More New and Used
from Private Sellers
Usually Ships in 3-5 Business Days
Questions About This Book?
Why should I rent this book?
Renting is easy, fast, and cheap! Renting from eCampus.com can save you hundreds of dollars compared to the cost of new or used books each semester. At the end of the semester, simply ship the book back to us with a free UPS shipping label! No need to worry about selling it back.
How do rental returns work?
Returning books is as easy as possible. As your rental due date approaches, we will email you several courtesy reminders. When you are ready to return, you can print a free UPS shipping label from our website at any time. Then, just return the book to your UPS driver or any staffed UPS location. You can even use the same box we shipped it in!
What version or edition is this?
This is the 2nd edition with a publication date of 10/31/2012.
What is included with this book?
- The New copy of this book will include any supplemental materials advertised. Please check the title of the book to determine if it should include any CDs, lab manuals, study guides, etc.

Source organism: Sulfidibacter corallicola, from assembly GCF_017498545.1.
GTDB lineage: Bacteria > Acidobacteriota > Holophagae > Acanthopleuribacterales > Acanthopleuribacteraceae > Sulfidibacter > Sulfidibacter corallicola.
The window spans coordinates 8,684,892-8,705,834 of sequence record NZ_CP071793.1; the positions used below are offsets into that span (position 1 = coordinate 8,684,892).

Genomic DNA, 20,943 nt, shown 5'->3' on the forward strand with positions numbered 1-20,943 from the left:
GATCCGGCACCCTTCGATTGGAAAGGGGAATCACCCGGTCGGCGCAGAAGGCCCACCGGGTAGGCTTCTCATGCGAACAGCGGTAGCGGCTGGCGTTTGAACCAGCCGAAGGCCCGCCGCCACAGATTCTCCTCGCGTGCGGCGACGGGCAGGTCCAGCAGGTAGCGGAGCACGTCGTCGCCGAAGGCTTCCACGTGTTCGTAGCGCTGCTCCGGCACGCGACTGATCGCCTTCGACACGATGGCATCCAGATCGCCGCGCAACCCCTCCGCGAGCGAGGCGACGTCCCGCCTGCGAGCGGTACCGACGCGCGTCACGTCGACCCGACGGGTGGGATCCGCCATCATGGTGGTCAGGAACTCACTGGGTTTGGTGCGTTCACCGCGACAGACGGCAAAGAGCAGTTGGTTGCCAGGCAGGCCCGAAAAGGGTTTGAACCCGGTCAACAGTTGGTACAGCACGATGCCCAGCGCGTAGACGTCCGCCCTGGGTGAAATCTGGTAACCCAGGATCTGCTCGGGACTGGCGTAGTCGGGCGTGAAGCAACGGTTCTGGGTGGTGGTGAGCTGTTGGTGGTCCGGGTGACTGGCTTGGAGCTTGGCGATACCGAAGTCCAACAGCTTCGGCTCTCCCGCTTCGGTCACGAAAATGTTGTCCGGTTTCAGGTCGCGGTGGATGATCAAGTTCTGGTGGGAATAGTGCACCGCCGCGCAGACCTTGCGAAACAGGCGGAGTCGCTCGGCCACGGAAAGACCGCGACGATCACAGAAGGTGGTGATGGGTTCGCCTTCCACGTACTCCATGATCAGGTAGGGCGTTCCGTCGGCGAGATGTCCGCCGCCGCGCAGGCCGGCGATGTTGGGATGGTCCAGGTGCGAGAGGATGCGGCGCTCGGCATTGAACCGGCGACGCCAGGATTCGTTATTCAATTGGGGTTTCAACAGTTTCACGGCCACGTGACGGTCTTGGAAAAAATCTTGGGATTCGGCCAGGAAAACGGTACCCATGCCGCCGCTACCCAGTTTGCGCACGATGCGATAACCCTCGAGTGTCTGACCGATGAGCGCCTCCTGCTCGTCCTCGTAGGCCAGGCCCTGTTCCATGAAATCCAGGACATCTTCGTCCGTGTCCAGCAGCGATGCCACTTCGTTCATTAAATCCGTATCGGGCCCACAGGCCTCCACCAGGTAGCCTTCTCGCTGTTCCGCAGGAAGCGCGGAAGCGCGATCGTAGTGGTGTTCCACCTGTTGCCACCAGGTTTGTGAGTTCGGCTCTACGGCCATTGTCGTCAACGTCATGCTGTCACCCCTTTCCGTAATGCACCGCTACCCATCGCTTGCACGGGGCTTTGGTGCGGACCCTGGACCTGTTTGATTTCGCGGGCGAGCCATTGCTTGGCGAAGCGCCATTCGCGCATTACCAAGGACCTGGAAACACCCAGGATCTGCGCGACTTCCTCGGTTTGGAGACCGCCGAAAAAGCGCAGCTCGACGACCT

- The Rental copy of this book is not guaranteed to include any supplemental materials. You may receive a brand new copy, but typically, only the book itself.
This revised and expanded second edition of African Politics in Comparative Perspective reviews fifty years of research on politics in Africa and addresses some issues in a new light, keeping in mind the changes in Africa since the first edition was written in 2004. The book synthesizes insights from different scholarly approaches and offers an original interpretation of the knowledge accumulated in the field. Goran Hyden discusses how research on African politics relates to the study of politics in other regions and mainstream theories in comparative politics. He focuses on such key issues as why politics trumps economics, rule is personal, state is weak and policies are made with a communal rather than an individual lens. The book also discusses why in the light of these conditions agriculture is problematic, gender contested, ethnicity manipulated and relations with Western powers a matter of defiance.
Table of Contents
|The study of politics and Africa|
|The supremacy of politics|
|The problematic state|
|The economy of affection|
|Big man rule|
|The policy paradox|
|The agrarian question|
|The gender issue|
|The ethnic factor|
|The external dimension|
|What we know and how|
|Quo vadis Africa?|
|Table of Contents provided by Publisher. All Rights Reserved.|